Literal: Taking words in their usual or primary sense without metaphor or allegory; following the letter, text or exact word; so called without exaggeration. (Oxford Canadian Dictionary, Second Edition)
Has anyone ever told you they were literally scared to death after riding a new roller coaster at Canada’s Wonderland? You may well ask how they managed to come back to life to tell you about it.
A common misuse of the word “literally” is confusing it with something that is actually not literal at all.
This error occurs when someone wants to emphasize the impact of their statement and is usually followed by an idiomatic phrase or an exaggeration.
“These people are literally from another galaxy”.
“The musician literally bleeds rock and roll”.
“He’s literally the worst person on earth”.
In these incorrect examples of “literally,” the meaning is actually figurative, as in a figure of speech. It would certainly be awkward to say: “I was figuratively scared to death on that roller coaster” as it’s obvious the speaker is still alive. If you want to use an idiom or exaggerate to make a point, just let it stand alone.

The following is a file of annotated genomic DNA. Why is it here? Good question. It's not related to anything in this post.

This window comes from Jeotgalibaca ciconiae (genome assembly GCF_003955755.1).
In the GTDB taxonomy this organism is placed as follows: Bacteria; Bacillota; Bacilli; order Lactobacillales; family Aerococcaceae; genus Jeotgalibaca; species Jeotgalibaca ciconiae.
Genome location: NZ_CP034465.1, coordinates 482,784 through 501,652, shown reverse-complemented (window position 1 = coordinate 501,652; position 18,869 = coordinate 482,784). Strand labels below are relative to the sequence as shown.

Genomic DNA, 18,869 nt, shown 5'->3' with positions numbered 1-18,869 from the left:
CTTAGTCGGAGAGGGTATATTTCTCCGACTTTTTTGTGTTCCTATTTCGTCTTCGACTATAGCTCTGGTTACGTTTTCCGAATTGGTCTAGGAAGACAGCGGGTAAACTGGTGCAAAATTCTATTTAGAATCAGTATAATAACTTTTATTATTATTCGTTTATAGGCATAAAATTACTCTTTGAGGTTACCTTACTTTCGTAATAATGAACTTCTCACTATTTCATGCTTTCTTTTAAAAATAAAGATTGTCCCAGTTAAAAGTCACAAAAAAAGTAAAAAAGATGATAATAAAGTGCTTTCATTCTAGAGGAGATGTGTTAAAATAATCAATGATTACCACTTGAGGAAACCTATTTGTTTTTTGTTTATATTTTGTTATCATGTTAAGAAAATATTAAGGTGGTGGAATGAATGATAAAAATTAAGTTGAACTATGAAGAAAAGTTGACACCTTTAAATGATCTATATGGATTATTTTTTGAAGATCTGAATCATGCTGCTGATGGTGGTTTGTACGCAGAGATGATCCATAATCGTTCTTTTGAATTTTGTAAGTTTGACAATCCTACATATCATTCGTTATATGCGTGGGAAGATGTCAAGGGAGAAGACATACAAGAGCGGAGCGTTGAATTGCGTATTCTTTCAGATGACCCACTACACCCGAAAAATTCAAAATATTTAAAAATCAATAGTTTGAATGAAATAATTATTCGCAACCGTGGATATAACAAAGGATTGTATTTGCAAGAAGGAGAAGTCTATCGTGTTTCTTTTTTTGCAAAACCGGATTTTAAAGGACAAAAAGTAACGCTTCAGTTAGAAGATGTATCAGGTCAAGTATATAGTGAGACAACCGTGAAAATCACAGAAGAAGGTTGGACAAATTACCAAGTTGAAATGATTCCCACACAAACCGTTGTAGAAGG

The word “literal” can be handy when you want to emphasize that you are speaking the truth. For example: “Can you help me out? I literally have $20 in my bank account.” This person wants you to know this is an accurate fact, though the amount is so small it could be mistaken for an overstatement.
Using “literal” in a figurative statement is actually so common that some grammarians argue that the meaning has changed, and it’s, therefore, acceptable to use it this way. This is a risky position for a writer to take as your readers may think you’re just ignorant of the correct meaning, instead of accepting the shift in language.
To play it safe, and accurate, save the word “literal” for when you want to leave no doubt that you are describing an actual fact. However, if you can avoid the word completely without changing the meaning to your sentence, that’s probably the best choice.